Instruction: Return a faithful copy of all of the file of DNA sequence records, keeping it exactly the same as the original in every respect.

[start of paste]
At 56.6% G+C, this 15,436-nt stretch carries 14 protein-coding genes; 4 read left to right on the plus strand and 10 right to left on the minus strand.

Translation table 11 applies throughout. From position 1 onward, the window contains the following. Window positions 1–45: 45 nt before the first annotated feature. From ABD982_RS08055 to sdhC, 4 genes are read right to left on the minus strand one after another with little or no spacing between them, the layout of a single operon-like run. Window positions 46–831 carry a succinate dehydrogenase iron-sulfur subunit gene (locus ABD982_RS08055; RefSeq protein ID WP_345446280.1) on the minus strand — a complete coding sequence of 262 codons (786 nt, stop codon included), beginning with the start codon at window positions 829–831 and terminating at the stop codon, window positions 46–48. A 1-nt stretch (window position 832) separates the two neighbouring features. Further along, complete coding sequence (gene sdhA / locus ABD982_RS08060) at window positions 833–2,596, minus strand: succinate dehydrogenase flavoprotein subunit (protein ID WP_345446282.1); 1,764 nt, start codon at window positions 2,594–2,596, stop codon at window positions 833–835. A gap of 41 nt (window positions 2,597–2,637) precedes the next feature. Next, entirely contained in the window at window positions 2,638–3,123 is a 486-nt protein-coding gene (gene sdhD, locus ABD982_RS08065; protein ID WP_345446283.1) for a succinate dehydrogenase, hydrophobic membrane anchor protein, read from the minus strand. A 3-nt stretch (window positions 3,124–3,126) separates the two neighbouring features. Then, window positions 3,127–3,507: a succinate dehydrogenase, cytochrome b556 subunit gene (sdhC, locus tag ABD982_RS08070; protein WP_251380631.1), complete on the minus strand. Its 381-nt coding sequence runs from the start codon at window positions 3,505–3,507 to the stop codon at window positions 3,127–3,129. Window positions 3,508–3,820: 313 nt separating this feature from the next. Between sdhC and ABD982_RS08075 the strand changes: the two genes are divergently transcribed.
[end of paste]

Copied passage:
At 56.6% G+C, this 15,436-nt stretch carries 14 protein-coding genes; 4 read left to right on the plus strand and 10 right to left on the minus strand.

Translation table 11 applies throughout. From position 1 onward, the window contains the following. Window positions 1–45: 45 nt before the first annotated feature. From ABD982_RS08055 to sdhC, 4 genes are read right to left on the minus strand one after another with little or no spacing between them, the layout of a single operon-like run. Window positions 46–831 carry a succinate dehydrogenase iron-sulfur subunit gene (locus ABD982_RS08055; RefSeq protein ID WP_345446280.1) on the minus strand — a complete coding sequence of 262 codons (786 nt, stop codon included), beginning with the start codon at window positions 829–831 and terminating at the stop codon, window positions 46–48. A 1-nt stretch (window position 832) separates the two neighbouring features. Further along, complete coding sequence (gene sdhA / locus ABD982_RS08060) at window positions 833–2,596, minus strand: succinate dehydrogenase flavoprotein subunit (protein ID WP_345446282.1); 1,764 nt, start codon at window positions 2,594–2,596, stop codon at window positions 833–835. A gap of 41 nt (window positions 2,597–2,637) precedes the next feature. Next, entirely contained in the window at window positions 2,638–3,123 is a 486-nt protein-coding gene (gene sdhD, locus ABD982_RS08065; protein ID WP_345446283.1) for a succinate dehydrogenase, hydrophobic membrane anchor protein, read from the minus strand. A 3-nt stretch (window positions 3,124–3,126) separates the two neighbouring features. Then, window positions 3,127–3,507: a succinate dehydrogenase, cytochrome b556 subunit gene (sdhC, locus tag ABD982_RS08070; protein WP_251380631.1), complete on the minus strand. Its 381-nt coding sequence runs from the start codon at window positions 3,505–3,507 to the stop codon at window positions 3,127–3,129. Window positions 3,508–3,820: 313 nt separating this feature from the next. Between sdhC and ABD982_RS08075 the strand changes: the two genes are divergently transcribed.